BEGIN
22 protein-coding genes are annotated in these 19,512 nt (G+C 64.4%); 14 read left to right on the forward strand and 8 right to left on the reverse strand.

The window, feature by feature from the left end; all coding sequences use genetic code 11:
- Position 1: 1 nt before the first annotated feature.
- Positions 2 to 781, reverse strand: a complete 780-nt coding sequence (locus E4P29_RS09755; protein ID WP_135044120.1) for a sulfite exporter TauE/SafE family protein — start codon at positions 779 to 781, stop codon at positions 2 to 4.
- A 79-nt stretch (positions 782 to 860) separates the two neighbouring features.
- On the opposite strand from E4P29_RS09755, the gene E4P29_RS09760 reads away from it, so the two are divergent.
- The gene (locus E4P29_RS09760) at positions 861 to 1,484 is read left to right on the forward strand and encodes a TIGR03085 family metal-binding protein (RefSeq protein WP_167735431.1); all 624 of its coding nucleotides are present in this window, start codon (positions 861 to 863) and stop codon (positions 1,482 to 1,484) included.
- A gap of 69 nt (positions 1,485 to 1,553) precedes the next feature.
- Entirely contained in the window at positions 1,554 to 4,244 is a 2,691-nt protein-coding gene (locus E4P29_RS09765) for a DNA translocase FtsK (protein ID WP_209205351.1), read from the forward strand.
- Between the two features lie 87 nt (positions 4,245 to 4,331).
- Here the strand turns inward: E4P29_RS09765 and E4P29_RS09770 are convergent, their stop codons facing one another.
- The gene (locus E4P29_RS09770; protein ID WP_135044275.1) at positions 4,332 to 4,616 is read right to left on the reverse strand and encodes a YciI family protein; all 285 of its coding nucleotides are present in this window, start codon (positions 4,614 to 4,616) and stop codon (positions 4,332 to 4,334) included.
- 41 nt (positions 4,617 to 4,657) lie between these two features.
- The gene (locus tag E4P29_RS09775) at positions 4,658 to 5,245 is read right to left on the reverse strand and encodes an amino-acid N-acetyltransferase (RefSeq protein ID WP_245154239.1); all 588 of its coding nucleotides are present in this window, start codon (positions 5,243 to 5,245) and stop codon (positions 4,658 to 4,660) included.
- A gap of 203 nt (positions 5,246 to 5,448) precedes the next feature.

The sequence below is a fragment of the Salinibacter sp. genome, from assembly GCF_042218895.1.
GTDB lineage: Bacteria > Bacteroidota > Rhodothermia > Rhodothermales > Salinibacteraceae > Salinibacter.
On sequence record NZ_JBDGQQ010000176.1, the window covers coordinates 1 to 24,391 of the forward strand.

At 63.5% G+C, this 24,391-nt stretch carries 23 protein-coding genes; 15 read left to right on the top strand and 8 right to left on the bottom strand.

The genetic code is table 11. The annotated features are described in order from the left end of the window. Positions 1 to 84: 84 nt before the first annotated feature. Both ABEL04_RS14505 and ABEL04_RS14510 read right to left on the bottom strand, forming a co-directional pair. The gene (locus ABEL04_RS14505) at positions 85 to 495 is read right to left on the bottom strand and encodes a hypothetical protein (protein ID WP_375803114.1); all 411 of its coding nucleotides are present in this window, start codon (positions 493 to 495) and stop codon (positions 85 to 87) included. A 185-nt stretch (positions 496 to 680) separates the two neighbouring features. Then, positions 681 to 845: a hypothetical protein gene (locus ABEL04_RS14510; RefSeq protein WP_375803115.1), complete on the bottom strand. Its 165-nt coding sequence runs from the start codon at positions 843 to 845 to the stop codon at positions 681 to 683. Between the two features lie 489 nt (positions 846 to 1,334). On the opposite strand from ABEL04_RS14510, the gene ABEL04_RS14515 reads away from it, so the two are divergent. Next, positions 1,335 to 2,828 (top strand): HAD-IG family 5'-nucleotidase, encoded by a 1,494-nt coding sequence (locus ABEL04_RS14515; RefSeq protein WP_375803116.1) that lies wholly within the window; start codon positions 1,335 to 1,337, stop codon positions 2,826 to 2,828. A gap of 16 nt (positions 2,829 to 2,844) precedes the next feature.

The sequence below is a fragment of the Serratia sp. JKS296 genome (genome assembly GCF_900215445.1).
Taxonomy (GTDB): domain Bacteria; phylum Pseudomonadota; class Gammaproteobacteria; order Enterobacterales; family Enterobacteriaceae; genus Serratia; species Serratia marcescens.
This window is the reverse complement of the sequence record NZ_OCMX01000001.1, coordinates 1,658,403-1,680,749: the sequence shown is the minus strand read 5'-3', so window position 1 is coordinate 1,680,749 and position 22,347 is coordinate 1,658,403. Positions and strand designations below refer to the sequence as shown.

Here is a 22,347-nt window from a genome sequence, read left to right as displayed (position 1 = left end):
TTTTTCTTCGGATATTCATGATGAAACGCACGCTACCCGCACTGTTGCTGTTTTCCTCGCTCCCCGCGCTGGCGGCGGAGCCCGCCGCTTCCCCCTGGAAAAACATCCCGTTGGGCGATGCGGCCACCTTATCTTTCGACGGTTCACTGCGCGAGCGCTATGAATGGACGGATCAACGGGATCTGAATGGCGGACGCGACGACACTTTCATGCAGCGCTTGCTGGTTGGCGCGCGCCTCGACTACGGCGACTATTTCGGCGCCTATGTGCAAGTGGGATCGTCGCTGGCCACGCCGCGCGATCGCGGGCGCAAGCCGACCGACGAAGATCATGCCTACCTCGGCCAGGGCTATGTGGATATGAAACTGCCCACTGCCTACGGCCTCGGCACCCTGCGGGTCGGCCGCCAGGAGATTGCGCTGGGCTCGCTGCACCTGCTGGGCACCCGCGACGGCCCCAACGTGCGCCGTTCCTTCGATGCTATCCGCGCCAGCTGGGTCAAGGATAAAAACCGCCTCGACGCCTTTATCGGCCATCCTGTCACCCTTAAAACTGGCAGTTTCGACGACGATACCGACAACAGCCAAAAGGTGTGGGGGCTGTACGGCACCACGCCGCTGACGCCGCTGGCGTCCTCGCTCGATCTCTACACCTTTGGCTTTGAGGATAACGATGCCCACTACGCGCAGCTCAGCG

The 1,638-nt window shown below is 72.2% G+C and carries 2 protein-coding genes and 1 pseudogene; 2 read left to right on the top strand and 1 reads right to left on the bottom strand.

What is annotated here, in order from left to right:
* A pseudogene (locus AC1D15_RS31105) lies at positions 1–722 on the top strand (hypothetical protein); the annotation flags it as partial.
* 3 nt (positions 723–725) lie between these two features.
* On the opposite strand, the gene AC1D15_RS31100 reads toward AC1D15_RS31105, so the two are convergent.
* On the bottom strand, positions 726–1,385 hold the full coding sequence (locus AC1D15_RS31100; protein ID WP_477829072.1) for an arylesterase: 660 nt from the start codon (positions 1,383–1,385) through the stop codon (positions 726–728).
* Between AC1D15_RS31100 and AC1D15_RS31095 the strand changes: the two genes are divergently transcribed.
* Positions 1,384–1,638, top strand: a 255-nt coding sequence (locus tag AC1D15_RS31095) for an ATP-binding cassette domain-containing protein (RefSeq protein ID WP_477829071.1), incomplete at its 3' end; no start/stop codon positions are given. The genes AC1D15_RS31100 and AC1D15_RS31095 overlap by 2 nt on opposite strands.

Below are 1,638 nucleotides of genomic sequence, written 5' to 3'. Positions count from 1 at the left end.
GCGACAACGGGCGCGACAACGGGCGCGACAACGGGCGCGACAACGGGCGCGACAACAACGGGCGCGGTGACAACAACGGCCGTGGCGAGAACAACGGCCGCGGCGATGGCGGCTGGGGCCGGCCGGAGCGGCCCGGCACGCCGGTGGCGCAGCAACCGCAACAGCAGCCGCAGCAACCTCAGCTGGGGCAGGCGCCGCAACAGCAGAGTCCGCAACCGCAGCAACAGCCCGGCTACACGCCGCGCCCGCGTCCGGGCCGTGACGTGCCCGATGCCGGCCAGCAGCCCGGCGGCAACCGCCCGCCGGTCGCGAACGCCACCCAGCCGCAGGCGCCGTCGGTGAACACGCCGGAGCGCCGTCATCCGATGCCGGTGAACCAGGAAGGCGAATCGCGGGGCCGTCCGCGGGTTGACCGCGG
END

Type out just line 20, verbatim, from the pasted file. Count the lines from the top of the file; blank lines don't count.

The genetic code is table 11. The annotated features are described in order from the left end of the window. Positions 1 to 84: 84 nt before the first annotated feature. Both ABEL04_RS14505 and ABEL04_RS14510 read right to left on the bottom strand, forming a co-directional pair. The gene (locus ABEL04_RS14505) at positions 85 to 495 is read right to left on the bottom strand and encodes a hypothetical protein (protein ID WP_375803114.1); all 411 of its coding nucleotides are present in this window, start codon (positions 493 to 495) and stop codon (positions 85 to 87) included. A 185-nt stretch (positions 496 to 680) separates the two neighbouring features. Then, positions 681 to 845: a hypothetical protein gene (locus ABEL04_RS14510; RefSeq protein WP_375803115.1), complete on the bottom strand. Its 165-nt coding sequence runs from the start codon at positions 843 to 845 to the stop codon at positions 681 to 683. Between the two features lie 489 nt (positions 846 to 1,334). On the opposite strand from ABEL04_RS14510, the gene ABEL04_RS14515 reads away from it, so the two are divergent. Next, positions 1,335 to 2,828 (top strand): HAD-IG family 5'-nucleotidase, encoded by a 1,494-nt coding sequence (locus ABEL04_RS14515; RefSeq protein WP_375803116.1) that lies wholly within the window; start codon positions 1,335 to 1,337, stop codon positions 2,826 to 2,828. A gap of 16 nt (positions 2,829 to 2,844) precedes the next feature.